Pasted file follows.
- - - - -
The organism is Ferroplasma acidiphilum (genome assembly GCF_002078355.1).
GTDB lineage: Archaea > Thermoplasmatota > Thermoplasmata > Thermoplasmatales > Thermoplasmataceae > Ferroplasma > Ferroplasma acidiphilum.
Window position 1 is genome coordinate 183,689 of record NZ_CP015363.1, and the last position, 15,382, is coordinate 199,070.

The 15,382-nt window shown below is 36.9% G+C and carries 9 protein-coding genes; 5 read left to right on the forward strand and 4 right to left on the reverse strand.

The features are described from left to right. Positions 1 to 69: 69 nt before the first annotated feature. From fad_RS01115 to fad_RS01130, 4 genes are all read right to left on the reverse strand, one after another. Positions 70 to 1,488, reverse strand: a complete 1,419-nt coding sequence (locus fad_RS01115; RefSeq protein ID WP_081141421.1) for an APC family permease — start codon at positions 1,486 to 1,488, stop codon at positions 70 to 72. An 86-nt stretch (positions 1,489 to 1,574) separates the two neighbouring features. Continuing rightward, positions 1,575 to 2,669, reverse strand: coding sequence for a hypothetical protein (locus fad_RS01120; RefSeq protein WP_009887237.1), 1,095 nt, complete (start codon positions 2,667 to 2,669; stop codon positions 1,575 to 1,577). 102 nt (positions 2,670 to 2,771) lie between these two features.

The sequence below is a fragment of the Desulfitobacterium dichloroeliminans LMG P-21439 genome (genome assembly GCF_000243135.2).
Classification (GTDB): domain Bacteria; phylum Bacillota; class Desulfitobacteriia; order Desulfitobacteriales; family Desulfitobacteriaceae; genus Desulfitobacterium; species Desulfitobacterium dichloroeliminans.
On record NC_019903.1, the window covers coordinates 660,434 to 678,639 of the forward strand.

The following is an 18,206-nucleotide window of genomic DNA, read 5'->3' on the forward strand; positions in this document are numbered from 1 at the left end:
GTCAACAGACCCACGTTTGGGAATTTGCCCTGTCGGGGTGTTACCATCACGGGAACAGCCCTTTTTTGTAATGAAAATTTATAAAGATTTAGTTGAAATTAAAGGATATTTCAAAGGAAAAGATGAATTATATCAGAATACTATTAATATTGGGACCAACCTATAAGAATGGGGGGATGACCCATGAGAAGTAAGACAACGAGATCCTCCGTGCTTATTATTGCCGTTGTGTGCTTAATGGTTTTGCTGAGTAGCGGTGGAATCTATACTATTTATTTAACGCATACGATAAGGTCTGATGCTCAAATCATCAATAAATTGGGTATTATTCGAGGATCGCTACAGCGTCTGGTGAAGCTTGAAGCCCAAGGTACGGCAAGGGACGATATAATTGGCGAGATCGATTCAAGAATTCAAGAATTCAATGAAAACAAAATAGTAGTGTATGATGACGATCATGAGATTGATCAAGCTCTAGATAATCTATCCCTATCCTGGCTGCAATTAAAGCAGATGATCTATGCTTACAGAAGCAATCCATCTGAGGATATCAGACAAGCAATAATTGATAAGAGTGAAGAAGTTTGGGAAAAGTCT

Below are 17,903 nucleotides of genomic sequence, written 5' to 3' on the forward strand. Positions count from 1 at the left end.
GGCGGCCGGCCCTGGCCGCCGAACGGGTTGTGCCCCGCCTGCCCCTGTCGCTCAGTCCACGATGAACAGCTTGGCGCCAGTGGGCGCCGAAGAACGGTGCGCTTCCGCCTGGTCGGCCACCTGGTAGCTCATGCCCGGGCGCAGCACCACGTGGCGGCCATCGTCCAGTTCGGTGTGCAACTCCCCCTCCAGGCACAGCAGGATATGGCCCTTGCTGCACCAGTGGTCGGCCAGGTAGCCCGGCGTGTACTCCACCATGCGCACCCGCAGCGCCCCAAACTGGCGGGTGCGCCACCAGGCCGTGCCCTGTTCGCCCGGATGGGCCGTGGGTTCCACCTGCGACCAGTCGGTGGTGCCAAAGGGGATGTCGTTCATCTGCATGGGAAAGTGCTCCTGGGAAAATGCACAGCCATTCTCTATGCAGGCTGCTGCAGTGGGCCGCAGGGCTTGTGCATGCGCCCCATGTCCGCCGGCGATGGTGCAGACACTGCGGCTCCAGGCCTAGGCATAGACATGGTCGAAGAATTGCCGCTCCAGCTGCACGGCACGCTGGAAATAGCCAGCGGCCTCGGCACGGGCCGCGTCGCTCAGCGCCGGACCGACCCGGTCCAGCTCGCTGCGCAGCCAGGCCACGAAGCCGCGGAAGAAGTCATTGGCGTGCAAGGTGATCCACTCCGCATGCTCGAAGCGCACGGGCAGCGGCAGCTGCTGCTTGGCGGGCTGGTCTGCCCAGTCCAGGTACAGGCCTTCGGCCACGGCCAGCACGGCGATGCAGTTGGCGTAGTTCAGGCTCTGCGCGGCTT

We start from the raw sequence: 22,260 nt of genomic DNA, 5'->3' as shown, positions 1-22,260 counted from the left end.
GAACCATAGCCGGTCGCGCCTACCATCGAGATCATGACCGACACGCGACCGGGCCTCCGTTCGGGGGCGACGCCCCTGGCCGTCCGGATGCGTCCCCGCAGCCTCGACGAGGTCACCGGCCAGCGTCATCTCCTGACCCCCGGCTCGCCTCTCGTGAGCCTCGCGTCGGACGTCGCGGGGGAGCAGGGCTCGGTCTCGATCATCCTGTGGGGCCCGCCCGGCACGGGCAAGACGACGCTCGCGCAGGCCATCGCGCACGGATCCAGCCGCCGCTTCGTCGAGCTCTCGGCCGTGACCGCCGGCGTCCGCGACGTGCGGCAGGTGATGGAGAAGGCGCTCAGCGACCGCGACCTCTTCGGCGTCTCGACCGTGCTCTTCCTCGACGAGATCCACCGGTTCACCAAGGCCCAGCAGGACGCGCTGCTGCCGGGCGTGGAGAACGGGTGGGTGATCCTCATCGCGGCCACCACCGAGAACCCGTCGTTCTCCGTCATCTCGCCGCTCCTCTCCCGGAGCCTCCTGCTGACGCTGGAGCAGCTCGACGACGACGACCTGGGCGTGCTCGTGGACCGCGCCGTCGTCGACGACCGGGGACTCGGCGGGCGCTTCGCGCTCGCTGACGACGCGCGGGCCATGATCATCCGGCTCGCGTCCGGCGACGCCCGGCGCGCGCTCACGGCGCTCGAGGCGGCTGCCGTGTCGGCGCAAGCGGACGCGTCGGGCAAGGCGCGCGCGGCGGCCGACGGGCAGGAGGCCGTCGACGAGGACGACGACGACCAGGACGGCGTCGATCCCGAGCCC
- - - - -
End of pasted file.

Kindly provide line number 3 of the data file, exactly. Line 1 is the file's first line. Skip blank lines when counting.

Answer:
Window position 1 is genome coordinate 183,689 of record NZ_CP015363.1, and the last position, 15,382, is coordinate 199,070.